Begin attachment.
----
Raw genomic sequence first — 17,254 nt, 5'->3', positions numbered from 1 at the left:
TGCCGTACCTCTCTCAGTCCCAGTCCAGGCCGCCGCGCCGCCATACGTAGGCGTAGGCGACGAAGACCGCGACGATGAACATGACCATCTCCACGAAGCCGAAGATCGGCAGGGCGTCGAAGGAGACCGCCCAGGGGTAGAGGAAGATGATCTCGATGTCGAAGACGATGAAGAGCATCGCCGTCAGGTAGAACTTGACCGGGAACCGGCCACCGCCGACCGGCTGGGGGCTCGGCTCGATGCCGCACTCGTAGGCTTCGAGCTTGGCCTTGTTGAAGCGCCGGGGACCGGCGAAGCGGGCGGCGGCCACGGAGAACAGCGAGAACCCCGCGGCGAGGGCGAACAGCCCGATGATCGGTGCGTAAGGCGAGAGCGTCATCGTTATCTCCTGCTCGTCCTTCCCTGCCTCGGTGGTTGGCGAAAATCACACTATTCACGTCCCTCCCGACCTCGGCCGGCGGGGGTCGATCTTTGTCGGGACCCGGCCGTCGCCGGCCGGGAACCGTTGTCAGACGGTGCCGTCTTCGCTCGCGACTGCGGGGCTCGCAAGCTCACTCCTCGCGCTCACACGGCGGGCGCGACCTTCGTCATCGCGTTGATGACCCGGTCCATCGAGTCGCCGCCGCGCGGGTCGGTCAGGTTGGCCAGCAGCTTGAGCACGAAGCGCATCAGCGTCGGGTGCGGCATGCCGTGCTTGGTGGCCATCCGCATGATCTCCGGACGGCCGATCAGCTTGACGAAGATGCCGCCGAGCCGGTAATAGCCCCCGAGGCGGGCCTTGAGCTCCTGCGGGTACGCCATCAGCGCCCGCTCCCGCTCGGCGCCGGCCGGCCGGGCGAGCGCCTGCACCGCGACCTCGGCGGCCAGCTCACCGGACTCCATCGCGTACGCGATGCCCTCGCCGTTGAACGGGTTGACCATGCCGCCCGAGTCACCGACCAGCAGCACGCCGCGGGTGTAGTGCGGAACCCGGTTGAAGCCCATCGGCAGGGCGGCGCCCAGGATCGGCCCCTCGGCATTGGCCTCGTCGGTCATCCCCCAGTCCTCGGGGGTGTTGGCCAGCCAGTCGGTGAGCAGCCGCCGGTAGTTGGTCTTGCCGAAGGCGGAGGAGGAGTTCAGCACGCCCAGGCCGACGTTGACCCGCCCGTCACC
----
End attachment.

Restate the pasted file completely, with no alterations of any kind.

Raw genomic sequence first — 17,254 nt, 5'->3', positions numbered from 1 at the left:
TGCCGTACCTCTCTCAGTCCCAGTCCAGGCCGCCGCGCCGCCATACGTAGGCGTAGGCGACGAAGACCGCGACGATGAACATGACCATCTCCACGAAGCCGAAGATCGGCAGGGCGTCGAAGGAGACCGCCCAGGGGTAGAGGAAGATGATCTCGATGTCGAAGACGATGAAGAGCATCGCCGTCAGGTAGAACTTGACCGGGAACCGGCCACCGCCGACCGGCTGGGGGCTCGGCTCGATGCCGCACTCGTAGGCTTCGAGCTTGGCCTTGTTGAAGCGCCGGGGACCGGCGAAGCGGGCGGCGGCCACGGAGAACAGCGAGAACCCCGCGGCGAGGGCGAACAGCCCGATGATCGGTGCGTAAGGCGAGAGCGTCATCGTTATCTCCTGCTCGTCCTTCCCTGCCTCGGTGGTTGGCGAAAATCACACTATTCACGTCCCTCCCGACCTCGGCCGGCGGGGGTCGATCTTTGTCGGGACCCGGCCGTCGCCGGCCGGGAACCGTTGTCAGACGGTGCCGTCTTCGCTCGCGACTGCGGGGCTCGCAAGCTCACTCCTCGCGCTCACACGGCGGGCGCGACCTTCGTCATCGCGTTGATGACCCGGTCCATCGAGTCGCCGCCGCGCGGGTCGGTCAGGTTGGCCAGCAGCTTGAGCACGAAGCGCATCAGCGTCGGGTGCGGCATGCCGTGCTTGGTGGCCATCCGCATGATCTCCGGACGGCCGATCAGCTTGACGAAGATGCCGCCGAGCCGGTAATAGCCCCCGAGGCGGGCCTTGAGCTCCTGCGGGTACGCCATCAGCGCCCGCTCCCGCTCGGCGCCGGCCGGCCGGGCGAGCGCCTGCACCGCGACCTCGGCGGCCAGCTCACCGGACTCCATCGCGTACGCGATGCCCTCGCCGTTGAACGGGTTGACCATGCCGCCCGAGTCACCGACCAGCAGCACGCCGCGGGTGTAGTGCGGAACCCGGTTGAAGCCCATCGGCAGGGCGGCGCCCAGGATCGGCCCCTCGGCATTGGCCTCGTCGGTCATCCCCCAGTCCTCGGGGGTGTTGGCCAGCCAGTCGGTGAGCAGCCGCCGGTAGTTGGTCTTGCCGAAGGCGGAGGAGGAGTTCAGCACGCCCAGGCCGACGTTGACCCGCCCGTCACC